Athletic Training Principles in Healing

yay-12594734 Athletic training involves practice, coordination, and focus on the goal Do you want to take charge of your own health? More than just improved diet and exercise? How about to change brain circuits to relieve pain and speed healing? It can be done, but it takes focus. Mental rehearsal and mindfulness are the new wave in elite athletic training. And we can take lessons from Olympic athletes.

We often think of athletic training workouts as just for the body. But top athletes say it can be up to 90% mental (citation). What would happen if we adopted that attitude for healing?

This blog post is being rewritten and split into two different posts. It’s under construction. Please pardon the dust! If you have any comments while it’s in process, let me know! Thank you for your patience.

Goal-directed neuroplasticity

Neuroplasticity is our capacity to change our brains and nervous system. Dr. Norman Doidge in The Brain That Changes Itself …… Most reports of neuroplasticity indicate our brains do not change so much from passive activities. It is more what we do to change ourselves. Can you imagine how hard it is to walk again after spinal cord injury or stroke? Yet physical therapists use principles of neuroplasticity to train patients. They move the limbs, and the sensation of movement stimulates brain circuits to regenerate. However, it is a lot of work.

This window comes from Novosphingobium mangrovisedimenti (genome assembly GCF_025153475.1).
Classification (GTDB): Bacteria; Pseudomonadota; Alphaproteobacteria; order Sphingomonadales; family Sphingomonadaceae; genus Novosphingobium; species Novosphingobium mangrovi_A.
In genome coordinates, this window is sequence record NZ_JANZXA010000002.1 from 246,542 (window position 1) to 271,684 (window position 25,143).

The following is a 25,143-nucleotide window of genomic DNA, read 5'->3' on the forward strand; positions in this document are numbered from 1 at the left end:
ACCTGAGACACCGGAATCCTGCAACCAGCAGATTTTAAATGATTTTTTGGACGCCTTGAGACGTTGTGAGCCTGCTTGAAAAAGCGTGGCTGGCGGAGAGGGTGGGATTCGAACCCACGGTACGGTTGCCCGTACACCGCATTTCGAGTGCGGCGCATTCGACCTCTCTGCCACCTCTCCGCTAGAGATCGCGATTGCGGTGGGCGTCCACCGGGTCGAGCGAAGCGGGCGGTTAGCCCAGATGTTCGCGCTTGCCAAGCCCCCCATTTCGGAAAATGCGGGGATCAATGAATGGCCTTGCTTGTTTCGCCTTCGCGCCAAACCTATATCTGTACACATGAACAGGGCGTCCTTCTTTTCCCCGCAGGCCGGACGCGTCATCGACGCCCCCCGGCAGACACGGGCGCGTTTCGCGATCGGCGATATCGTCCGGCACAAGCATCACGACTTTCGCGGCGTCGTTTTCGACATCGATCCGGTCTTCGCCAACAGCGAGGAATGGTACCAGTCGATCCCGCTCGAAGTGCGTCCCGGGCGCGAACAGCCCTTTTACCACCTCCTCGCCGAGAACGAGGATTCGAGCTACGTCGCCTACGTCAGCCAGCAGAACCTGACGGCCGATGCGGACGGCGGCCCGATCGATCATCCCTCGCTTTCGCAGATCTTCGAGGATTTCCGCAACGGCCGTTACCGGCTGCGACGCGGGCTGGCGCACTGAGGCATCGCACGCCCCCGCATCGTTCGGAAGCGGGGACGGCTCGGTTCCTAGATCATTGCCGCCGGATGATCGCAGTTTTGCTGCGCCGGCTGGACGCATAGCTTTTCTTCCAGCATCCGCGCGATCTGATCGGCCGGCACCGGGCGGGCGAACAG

….We need to have goals that are specific to us. And we need the training to fit our abilities. Moreover, it needs to be fun, something we love, so we stay engaged.

Feed forward Principles

Feed forward[1] in psychology or cognitive science is a way of learning new behaviors. As one example, if you plan a trip in great detail, it makes packing go smoothly. And you don’t forget your passport!

Gymnasts have used feed forward principles to train for Olympic gold medals. Athletes have used them to make perfect shots in basketball. Therapists use them to teach an autistic child to prevent tantrums. Even to retrain movement after stroke or spinal cord injury.[2]

Imagined movement has also prevented muscle atrophy in people who had casts on their arms. It improved recovery times compared to others with similar casts. That is because the brain is projecting the movement to the muscles. This activates both the muscles and nerves.

All of these examples require learning. Learning involves several brain structures, working at the same time. All these structures are as necessary for goal-directed movements in a fruit fly or praying mantis as they are for a human.[3]

Feed forward, Feedback: Athletic training and visualization

Feed forward concepts have been adapted for cybernetics and organizational management. How can they apply to healing the body-mind and nervous system? We can take lessons from athletic performance training, and use the body’s natural sensory feedback mechanisms to create change.